Education and Family
My mother was Lebanese and I went there to study at the age of nine. It makes you tough. I was 16 years in Lebanon and seven in Los Angeles, all for study. I ended up with a PhD in management and economic development.
When my mother came to Bahrain, she was a teacher she was one of the first group that came here. She became principle of a school and that’s how my father met her. He was head of education in Bahrain for 50 years. He was known as the ‘father of education’ in Bahrain. And my mother helped him, there were no ministries in those days.
They had a big effect, having a father that cares about education – my brother, sister and myself were all well-educated. My wife is a full professor – the only Bahraini professor at the University of Bahrain. We got together at the American University of Beirut (AUB) and married in 1973 before going to Los Angeles. She is an educational psychologist working with students who need special care. That’s how I learned to deal with people, which is a skill in itself, at AUB she convinced me to take a course in child development and it was very useful.
Diplomacy and Bilateral Relations
I became an ambassador [after moving to MoFA] here in Bahrain. I think I excelled as a bilateral guy. I come from a unique family background with a long history. My mother was from Lebanon and her mother was from the UK. My father is originally from Saudi Arabia but his family came from Kuwait. I have a small immediate family but a large extended one. My paternal grandmother was from Oman and her mother was from Rangoon – so there’s a mixture of east and west. This makes me a very international guy. It makes me appreciate my friends, the ambassadors; I feel they are related to me and I work with them with empathy to make them happy. In Bahrain, that means they will make Bahrain happy. They come here to take care of us, we have to do the same.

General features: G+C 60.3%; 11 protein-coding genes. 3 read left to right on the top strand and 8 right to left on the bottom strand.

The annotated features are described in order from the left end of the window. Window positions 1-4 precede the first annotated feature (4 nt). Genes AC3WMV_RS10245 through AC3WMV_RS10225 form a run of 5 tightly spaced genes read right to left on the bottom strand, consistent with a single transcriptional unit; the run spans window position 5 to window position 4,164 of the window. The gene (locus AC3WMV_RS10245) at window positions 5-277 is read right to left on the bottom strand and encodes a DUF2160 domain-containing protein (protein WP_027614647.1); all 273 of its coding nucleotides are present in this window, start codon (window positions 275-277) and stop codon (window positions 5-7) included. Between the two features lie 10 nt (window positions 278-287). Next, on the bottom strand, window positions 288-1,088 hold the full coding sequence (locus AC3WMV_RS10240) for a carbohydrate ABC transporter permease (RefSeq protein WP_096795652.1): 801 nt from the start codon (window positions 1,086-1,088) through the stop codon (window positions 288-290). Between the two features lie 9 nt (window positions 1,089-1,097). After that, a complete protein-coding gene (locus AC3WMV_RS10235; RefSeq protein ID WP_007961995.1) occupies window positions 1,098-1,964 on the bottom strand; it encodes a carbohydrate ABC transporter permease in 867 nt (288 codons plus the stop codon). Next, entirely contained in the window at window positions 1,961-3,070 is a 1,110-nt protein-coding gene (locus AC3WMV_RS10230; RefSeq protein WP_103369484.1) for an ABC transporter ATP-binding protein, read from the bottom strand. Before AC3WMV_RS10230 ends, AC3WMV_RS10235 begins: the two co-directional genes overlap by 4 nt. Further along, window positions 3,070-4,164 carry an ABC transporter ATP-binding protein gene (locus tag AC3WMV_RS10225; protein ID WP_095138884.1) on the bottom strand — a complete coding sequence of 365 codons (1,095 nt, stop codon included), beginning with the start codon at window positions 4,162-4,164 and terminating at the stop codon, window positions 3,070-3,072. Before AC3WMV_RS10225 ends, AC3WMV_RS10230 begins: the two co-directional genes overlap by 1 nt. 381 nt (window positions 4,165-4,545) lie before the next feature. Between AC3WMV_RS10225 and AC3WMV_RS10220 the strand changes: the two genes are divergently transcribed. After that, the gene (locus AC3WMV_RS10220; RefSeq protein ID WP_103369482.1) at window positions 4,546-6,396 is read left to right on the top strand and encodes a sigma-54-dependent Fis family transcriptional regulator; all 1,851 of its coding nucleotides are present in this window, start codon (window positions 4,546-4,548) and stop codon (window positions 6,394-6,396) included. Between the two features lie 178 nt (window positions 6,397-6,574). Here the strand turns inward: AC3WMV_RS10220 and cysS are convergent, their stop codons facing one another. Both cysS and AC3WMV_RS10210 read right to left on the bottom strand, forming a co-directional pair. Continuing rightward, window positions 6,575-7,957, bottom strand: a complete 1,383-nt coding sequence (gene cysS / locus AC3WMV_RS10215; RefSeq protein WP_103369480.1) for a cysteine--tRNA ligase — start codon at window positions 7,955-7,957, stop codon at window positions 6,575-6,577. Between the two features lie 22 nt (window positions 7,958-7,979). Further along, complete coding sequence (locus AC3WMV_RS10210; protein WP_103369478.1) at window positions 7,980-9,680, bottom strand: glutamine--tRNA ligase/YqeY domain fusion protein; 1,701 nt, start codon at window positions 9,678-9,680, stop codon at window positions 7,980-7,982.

Bilateral relations is a difficult job if you don’t know how to handle it. Sometimes, there are ups and downs and problems. [You need to know] how to deal with them in a diplomatic way and make Bahrain a friend to the whole world. We have been trained by world leaders. If you remember the late Amir, Shaikh Isa, he was the star of the Gulf, open minded and friendly, he made Bahrain a friend to the whole world. Now His Majesty King Hamad bin Isa, His Highness Crown Prince Salman bin Hamad, and the Prime Minister, His Royal Highness Prince Khalifa bin Salman, want that if [our] people go anywhere in the world and someone asks where they are from, that people will say Bahrain is a good place with nice people. This is our wealth.
My first school was Sacred Heart Catholic school, we were taught by Italian nuns and they made a big impression. It affected me and made me multi-cultural. In Bahrain His Majesty cares that there is no discrimination for all religions. His message is that we live together – Christians, Muslims of all sects, Jews et cetera. If they are in Bahrain, they are part of the Bahrain family. This gives stability and discrimination is not allowed under His Majesty’s laws. People feel that they have a second home here.